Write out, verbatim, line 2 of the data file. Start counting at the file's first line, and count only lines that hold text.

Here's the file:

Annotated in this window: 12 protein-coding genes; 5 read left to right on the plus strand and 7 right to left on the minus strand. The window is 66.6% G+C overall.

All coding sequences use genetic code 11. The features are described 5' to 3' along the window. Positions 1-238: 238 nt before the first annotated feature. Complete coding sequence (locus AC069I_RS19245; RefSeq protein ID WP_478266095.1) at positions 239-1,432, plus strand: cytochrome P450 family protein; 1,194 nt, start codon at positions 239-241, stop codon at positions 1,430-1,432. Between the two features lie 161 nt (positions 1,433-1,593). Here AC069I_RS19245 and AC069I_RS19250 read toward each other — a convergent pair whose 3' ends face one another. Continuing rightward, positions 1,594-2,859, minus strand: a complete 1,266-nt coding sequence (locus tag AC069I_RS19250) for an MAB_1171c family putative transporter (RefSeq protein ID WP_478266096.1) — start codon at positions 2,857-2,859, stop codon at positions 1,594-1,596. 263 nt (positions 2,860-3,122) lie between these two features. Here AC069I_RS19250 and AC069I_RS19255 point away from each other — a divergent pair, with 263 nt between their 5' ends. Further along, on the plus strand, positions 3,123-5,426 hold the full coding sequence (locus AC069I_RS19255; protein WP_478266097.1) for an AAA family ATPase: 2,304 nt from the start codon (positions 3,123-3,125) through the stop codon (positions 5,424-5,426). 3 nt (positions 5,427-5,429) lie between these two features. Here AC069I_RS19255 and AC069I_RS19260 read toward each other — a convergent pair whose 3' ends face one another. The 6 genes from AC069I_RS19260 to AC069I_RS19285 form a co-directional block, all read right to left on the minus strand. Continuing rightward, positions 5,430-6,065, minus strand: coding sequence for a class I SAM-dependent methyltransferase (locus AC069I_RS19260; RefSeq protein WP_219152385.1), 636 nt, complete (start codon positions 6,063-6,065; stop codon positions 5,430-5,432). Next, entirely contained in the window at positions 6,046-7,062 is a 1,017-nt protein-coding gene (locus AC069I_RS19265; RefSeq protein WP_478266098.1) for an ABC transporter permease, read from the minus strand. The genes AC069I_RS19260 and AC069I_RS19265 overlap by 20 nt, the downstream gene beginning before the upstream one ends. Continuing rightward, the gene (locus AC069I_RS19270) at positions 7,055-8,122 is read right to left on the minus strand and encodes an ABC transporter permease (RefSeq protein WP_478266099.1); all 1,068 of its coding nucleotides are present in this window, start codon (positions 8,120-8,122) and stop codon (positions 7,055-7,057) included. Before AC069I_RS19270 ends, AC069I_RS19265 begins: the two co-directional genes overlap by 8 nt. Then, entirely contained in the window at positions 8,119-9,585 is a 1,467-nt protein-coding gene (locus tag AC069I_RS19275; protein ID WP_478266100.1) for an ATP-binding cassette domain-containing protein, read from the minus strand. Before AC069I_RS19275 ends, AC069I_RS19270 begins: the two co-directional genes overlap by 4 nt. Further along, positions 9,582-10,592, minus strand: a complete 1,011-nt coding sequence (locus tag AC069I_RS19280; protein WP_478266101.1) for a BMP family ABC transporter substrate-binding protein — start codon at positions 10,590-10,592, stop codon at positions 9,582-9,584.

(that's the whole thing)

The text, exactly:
All coding sequences use genetic code 11. The features are described 5' to 3' along the window. Positions 1-238: 238 nt before the first annotated feature. Complete coding sequence (locus AC069I_RS19245; RefSeq protein ID WP_478266095.1) at positions 239-1,432, plus strand: cytochrome P450 family protein; 1,194 nt, start codon at positions 239-241, stop codon at positions 1,430-1,432. Between the two features lie 161 nt (positions 1,433-1,593). Here AC069I_RS19245 and AC069I_RS19250 read toward each other — a convergent pair whose 3' ends face one another. Continuing rightward, positions 1,594-2,859, minus strand: a complete 1,266-nt coding sequence (locus tag AC069I_RS19250) for an MAB_1171c family putative transporter (RefSeq protein ID WP_478266096.1) — start codon at positions 2,857-2,859, stop codon at positions 1,594-1,596. 263 nt (positions 2,860-3,122) lie between these two features. Here AC069I_RS19250 and AC069I_RS19255 point away from each other — a divergent pair, with 263 nt between their 5' ends. Further along, on the plus strand, positions 3,123-5,426 hold the full coding sequence (locus AC069I_RS19255; protein WP_478266097.1) for an AAA family ATPase: 2,304 nt from the start codon (positions 3,123-3,125) through the stop codon (positions 5,424-5,426). 3 nt (positions 5,427-5,429) lie between these two features. Here AC069I_RS19255 and AC069I_RS19260 read toward each other — a convergent pair whose 3' ends face one another. The 6 genes from AC069I_RS19260 to AC069I_RS19285 form a co-directional block, all read right to left on the minus strand. Continuing rightward, positions 5,430-6,065, minus strand: coding sequence for a class I SAM-dependent methyltransferase (locus AC069I_RS19260; RefSeq protein WP_219152385.1), 636 nt, complete (start codon positions 6,063-6,065; stop codon positions 5,430-5,432). Next, entirely contained in the window at positions 6,046-7,062 is a 1,017-nt protein-coding gene (locus AC069I_RS19265; RefSeq protein WP_478266098.1) for an ABC transporter permease, read from the minus strand. The genes AC069I_RS19260 and AC069I_RS19265 overlap by 20 nt, the downstream gene beginning before the upstream one ends. Continuing rightward, the gene (locus AC069I_RS19270) at positions 7,055-8,122 is read right to left on the minus strand and encodes an ABC transporter permease (RefSeq protein WP_478266099.1); all 1,068 of its coding nucleotides are present in this window, start codon (positions 8,120-8,122) and stop codon (positions 7,055-7,057) included. Before AC069I_RS19270 ends, AC069I_RS19265 begins: the two co-directional genes overlap by 8 nt. Then, entirely contained in the window at positions 8,119-9,585 is a 1,467-nt protein-coding gene (locus tag AC069I_RS19275; protein ID WP_478266100.1) for an ATP-binding cassette domain-containing protein, read from the minus strand. Before AC069I_RS19275 ends, AC069I_RS19270 begins: the two co-directional genes overlap by 4 nt. Further along, positions 9,582-10,592, minus strand: a complete 1,011-nt coding sequence (locus tag AC069I_RS19280; protein WP_478266101.1) for a BMP family ABC transporter substrate-binding protein — start codon at positions 10,590-10,592, stop codon at positions 9,582-9,584.